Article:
The PSD2 is here. For those who don't know what that is, it's the European update to the Payment Services Directive (PSD) of December 2007. The original PSD aimed to harmonise the European payments markets and make the Eurozone behave as a Single Market. It achieved some of those objectives, but the update goes much further and was adopted in October for implementation in 2017.
The big deal in PSD2 is Trusted Third Party Account Access, which are represented by two acronymns: Third Party Payment (TPP) under the Access to Accounts (XS2A) rule. I wrote about those things back in September, and the key part of PSD2 and XS2A is the introduction of open APIs. What does this mean? I could write an article about that, but I found one that explains it well by Paul Rohan, an independent advisor on payments regulation. Here's Paul's view:
Though quite technical in nature, APIs developed by banks for PSD2 will not be a routine IT Management issue within Banks. An API is not a piece of software, so the IT team that manages a bank's software is not a logical choice to manage the PSD2 API suite. Software isn't an API, though it can be presented as an API to enable third-parties to use the software's capabilities. The IT team that currently supports internal Users within a bank is not a logical choice, because an API is not a user interface. The IT team that manages a bank's servers is not a logical choice, because a server is not an API (although a server can host APIs that expose the functions provided by the server).
As PSD2 is a pending legal obligation common to all EU banks, it is likely to arrive as an issue into a bank's prioritisation and resource allocation processes via a bank's Compliance department. However, the key decisions arising from PSD2 need to be handled by the team that manages a bank's pursuit of comparative advantage. This is because the Open Banking Technical Standards likely to be agreed by the EU regulators and the banking industry will have several layers. The first layer of standards will deal with Basic PSD2 Compliance. On top of that layer, there will be an Industry Rulebook layer that caters for disputes, liabilities, rejects, returns, refusals, refunds etc. The third layer of Open Banking standards will consist of Additional Optional Services. This is the competitive space where banks can provide superior APIs in pursuit of comparative advantage. As banks will incur costs from Basic PSD2 Compliance, this is the layer that can deliver a commercial return from PSD2.
Before a bank embarks on the post-PSD2 regime on a daily basis, it must first make strategic choices on how many commercial roles it wishes to play within the new PSD2 regulated ecosystem. Obviously, a traditional bank is being positioned by regulators to act as an Account Servicing Payment Services Provider (AS PSP). Fintechs are the obvious and planned Payment Initiation Service Providers (PISPs) and Account Information Service Providers (AISPs). However, a traditional bank also has a commercial opportunity within the PSD2 regime to pursue comparative advantage by also acting as a PISP and/or AISP, instructing payments and/or sourcing account data from accounts held by their customers at other AS PSPs. Indeed, an AS PSP may find useful aggregations of data available from AISPs that it could pull into its recurring business processes via APIs.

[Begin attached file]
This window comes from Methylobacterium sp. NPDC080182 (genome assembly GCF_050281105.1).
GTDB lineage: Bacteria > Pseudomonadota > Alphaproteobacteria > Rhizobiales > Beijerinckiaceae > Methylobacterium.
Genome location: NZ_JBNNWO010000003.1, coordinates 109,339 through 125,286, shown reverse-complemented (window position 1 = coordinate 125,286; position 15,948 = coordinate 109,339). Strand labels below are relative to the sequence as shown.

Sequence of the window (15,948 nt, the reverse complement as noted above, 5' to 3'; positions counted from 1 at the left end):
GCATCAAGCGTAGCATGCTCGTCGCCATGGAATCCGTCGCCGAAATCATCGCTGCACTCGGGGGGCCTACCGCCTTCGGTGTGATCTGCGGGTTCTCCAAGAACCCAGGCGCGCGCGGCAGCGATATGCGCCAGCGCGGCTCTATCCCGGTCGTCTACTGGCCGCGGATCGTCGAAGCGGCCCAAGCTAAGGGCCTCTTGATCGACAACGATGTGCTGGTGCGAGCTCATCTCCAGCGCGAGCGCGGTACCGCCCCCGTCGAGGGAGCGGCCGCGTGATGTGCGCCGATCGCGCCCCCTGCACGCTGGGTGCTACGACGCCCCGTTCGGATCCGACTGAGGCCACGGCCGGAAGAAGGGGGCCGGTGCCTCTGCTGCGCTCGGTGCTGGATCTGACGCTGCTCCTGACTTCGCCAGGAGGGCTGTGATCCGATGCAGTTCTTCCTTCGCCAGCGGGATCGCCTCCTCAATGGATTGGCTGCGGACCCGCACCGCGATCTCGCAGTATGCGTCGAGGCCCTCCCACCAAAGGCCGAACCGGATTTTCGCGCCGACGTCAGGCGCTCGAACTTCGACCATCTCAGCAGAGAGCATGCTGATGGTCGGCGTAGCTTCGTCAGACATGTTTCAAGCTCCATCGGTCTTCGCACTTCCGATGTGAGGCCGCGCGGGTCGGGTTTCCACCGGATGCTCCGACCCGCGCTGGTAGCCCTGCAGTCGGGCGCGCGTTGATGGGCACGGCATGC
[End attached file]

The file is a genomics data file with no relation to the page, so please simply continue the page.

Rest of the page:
Once the key strategic decisions are made, the Open Banking API Suite becomes a daily commercial process for a bank in this new world. The most logical team to carry this responsibility seems to be a bank's traditional Product Management function. An API has many of the same commercial characteristics as a traditional bank-branded product delivered through a bank's own branded channels. A bank will have to design APIs to be attractive to the intended developer/user, whether the API is designed to achieve Basic PSD2 Compliance or achieve comparative advantage as an Additional Optional Service.
When an API is developed an Additional Optional Service, three questions probably need to be asked:
- which Third Party PISPs and/or AISPs are the intended developer/users?
- how is the bank going to manage the engagement with the PISPs/AISPs around the API?
- what is the contractual basis for the engagement with the PISPs/AISPs?
While specific to the API Suite built for PSD2, this is the sequence of segment?/channels?/pricing? questions that traditional bank Product Managers ask about a bank's own-brand products on a recurring basis. This probably answers the organisational question for banks. Whether today's Bank Product Managers have the training and technical skillset to make commercial decisions about APIs alongside the traditional own-brand products is a separate question.
If you have further questions about the PSD2, the European Commission has a useful FAQs section here.